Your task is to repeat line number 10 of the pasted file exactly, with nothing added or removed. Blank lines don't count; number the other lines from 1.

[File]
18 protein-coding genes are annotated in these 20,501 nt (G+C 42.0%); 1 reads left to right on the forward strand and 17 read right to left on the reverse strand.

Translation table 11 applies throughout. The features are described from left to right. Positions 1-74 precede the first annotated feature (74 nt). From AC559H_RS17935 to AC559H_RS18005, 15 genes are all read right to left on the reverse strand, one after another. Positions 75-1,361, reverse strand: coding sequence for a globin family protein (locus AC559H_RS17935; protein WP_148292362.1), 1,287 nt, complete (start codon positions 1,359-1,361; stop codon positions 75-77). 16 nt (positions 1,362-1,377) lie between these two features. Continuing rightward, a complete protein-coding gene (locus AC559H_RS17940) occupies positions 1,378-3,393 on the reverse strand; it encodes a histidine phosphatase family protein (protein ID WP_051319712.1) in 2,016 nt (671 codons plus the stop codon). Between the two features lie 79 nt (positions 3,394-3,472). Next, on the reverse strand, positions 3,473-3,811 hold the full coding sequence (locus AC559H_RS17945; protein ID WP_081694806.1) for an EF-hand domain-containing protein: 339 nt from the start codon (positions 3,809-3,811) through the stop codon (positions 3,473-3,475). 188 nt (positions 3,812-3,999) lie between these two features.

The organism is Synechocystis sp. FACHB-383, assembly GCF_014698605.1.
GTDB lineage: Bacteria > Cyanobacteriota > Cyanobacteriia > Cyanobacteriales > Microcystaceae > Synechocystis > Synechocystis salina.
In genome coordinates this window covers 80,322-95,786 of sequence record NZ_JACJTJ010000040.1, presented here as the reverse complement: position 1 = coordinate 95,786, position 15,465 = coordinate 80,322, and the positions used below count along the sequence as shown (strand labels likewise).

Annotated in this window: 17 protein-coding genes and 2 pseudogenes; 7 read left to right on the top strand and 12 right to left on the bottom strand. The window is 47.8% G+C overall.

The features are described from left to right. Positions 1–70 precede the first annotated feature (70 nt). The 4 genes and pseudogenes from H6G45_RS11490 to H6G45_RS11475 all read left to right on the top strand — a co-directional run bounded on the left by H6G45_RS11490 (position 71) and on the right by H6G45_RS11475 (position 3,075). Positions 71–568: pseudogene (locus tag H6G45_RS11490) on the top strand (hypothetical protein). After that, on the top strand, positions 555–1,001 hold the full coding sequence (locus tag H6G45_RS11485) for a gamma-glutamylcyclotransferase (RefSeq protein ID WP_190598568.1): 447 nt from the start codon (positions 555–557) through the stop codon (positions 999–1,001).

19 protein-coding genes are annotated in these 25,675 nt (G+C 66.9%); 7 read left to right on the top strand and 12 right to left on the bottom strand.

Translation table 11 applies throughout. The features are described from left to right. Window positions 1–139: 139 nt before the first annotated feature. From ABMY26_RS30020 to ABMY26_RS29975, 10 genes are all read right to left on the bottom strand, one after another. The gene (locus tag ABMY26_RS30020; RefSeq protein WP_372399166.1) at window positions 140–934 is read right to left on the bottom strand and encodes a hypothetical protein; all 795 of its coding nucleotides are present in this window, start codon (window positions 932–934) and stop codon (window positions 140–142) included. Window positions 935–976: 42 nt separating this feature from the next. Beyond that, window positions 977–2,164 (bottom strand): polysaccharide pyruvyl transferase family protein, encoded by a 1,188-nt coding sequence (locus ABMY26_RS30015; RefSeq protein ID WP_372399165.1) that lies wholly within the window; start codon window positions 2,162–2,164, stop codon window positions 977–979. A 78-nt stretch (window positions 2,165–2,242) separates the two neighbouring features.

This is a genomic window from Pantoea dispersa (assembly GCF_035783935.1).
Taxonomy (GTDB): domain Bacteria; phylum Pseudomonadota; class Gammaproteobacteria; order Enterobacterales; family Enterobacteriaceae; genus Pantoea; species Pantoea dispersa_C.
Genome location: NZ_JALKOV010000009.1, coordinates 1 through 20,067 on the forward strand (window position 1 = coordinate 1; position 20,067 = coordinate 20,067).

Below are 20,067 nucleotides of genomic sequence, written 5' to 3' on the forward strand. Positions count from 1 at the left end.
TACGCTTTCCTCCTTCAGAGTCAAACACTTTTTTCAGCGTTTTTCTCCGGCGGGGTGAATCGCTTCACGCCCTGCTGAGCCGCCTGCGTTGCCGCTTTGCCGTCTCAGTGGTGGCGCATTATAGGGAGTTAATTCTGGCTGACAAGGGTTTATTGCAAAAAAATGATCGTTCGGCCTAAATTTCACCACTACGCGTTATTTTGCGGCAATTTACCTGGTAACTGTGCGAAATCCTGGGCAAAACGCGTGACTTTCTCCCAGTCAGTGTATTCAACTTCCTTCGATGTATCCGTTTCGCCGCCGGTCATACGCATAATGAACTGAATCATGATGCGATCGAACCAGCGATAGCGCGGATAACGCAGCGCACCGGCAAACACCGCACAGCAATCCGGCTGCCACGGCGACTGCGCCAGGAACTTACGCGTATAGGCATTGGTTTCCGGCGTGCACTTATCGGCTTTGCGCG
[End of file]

This is a genomic window from Pantoea dispersa (assembly GCF_035783935.1).